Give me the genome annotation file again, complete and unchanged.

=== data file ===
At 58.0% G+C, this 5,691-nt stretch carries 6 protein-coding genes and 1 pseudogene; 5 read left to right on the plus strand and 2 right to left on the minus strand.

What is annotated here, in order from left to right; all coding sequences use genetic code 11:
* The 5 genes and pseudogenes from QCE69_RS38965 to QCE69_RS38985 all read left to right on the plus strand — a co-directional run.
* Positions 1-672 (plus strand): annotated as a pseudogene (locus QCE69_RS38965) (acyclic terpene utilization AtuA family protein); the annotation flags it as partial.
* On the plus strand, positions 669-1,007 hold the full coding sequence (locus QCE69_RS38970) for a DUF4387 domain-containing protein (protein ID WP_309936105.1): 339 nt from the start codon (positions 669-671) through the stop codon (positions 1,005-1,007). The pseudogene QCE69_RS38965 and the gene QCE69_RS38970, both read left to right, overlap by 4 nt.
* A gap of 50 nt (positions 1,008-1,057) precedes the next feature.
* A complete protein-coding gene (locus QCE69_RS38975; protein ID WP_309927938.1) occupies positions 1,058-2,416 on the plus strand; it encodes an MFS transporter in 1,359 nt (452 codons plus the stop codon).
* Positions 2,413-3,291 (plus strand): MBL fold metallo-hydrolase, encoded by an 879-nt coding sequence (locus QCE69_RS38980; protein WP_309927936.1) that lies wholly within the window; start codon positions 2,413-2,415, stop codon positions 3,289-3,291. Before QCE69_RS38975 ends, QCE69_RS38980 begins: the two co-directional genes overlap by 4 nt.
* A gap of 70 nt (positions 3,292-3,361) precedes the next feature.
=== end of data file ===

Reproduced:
At 58.0% G+C, this 5,691-nt stretch carries 6 protein-coding genes and 1 pseudogene; 5 read left to right on the plus strand and 2 right to left on the minus strand.

What is annotated here, in order from left to right; all coding sequences use genetic code 11:
* The 5 genes and pseudogenes from QCE69_RS38965 to QCE69_RS38985 all read left to right on the plus strand — a co-directional run.
* Positions 1-672 (plus strand): annotated as a pseudogene (locus QCE69_RS38965) (acyclic terpene utilization AtuA family protein); the annotation flags it as partial.
* On the plus strand, positions 669-1,007 hold the full coding sequence (locus QCE69_RS38970) for a DUF4387 domain-containing protein (protein ID WP_309936105.1): 339 nt from the start codon (positions 669-671) through the stop codon (positions 1,005-1,007). The pseudogene QCE69_RS38965 and the gene QCE69_RS38970, both read left to right, overlap by 4 nt.
* A gap of 50 nt (positions 1,008-1,057) precedes the next feature.
* A complete protein-coding gene (locus QCE69_RS38975; protein ID WP_309927938.1) occupies positions 1,058-2,416 on the plus strand; it encodes an MFS transporter in 1,359 nt (452 codons plus the stop codon).
* Positions 2,413-3,291 (plus strand): MBL fold metallo-hydrolase, encoded by an 879-nt coding sequence (locus QCE69_RS38980; protein WP_309927936.1) that lies wholly within the window; start codon positions 2,413-2,415, stop codon positions 3,289-3,291. Before QCE69_RS38975 ends, QCE69_RS38980 begins: the two co-directional genes overlap by 4 nt.
* A gap of 70 nt (positions 3,292-3,361) precedes the next feature.